Wax Mannequin – Saxon (Zunior)

After two albums of dunderheaded bluster and blissfully bizarre twists on hard rock cliché, Wax Mannequin steps away from his “president of indie rock” persona on Saxon. Though not quite a return to the twisted prog-folk of his first two albums, Saxon is a far subtler effort than 2004’s The Price and 2007’s Orchard and Ire.

Surprisingly for an artist as singular as Wax, Saxon’s strongest moment is a cover — a slow-burning take on Geoff Berner’s anti-capitalist critique, “Volcano God.” The originals are none too shabby, either: The galloping vocal cadence of “Feelings” is endlessly listenable, while songs like “End of Me” and “God’s Love” bring to the surface the mastery of imagery that has always underlied even the most outlandish Wax Mannequin songs.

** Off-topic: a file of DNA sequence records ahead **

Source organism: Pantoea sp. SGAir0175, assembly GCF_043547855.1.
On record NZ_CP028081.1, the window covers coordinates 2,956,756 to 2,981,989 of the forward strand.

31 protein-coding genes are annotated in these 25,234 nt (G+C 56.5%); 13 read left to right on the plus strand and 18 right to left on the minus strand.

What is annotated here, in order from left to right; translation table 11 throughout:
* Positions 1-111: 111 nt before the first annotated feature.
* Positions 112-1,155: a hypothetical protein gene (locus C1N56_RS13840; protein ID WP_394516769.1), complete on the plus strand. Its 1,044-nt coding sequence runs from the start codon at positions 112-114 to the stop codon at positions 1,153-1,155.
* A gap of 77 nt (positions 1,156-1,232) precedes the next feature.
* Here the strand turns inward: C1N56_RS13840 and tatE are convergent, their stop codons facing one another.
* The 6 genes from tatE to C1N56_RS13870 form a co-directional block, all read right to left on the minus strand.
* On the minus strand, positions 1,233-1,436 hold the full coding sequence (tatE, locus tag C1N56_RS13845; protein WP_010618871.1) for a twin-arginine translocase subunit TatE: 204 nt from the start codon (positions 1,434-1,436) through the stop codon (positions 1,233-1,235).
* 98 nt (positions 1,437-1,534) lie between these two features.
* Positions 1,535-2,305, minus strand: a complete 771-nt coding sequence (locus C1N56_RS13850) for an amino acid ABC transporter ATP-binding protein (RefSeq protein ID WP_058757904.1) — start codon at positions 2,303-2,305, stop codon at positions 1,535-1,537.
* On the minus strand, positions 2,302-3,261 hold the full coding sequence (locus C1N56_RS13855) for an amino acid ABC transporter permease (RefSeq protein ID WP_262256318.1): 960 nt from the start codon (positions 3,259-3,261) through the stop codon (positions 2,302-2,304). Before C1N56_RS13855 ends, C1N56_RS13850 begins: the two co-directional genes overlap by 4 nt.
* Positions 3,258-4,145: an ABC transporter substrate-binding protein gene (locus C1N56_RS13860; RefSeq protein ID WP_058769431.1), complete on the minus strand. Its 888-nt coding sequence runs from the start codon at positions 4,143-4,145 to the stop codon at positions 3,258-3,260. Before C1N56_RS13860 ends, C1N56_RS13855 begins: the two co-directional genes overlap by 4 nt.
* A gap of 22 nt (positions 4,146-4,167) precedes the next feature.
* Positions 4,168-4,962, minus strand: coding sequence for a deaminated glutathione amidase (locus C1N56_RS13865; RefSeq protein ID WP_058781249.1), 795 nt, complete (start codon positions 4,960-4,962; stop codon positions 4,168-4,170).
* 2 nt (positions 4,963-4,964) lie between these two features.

It’s not quite right to call the album a return to form, as Price and Orchard were both fine albums in their own right. Instead, call it a summation of the songwriter’s career to date and a notice to those who’ve accused him of hiding behind stylized characters and arch irony. If Saxon is any indication, Wax has plenty more than just an absurd sense of humour to add to the Canadian indie scene.

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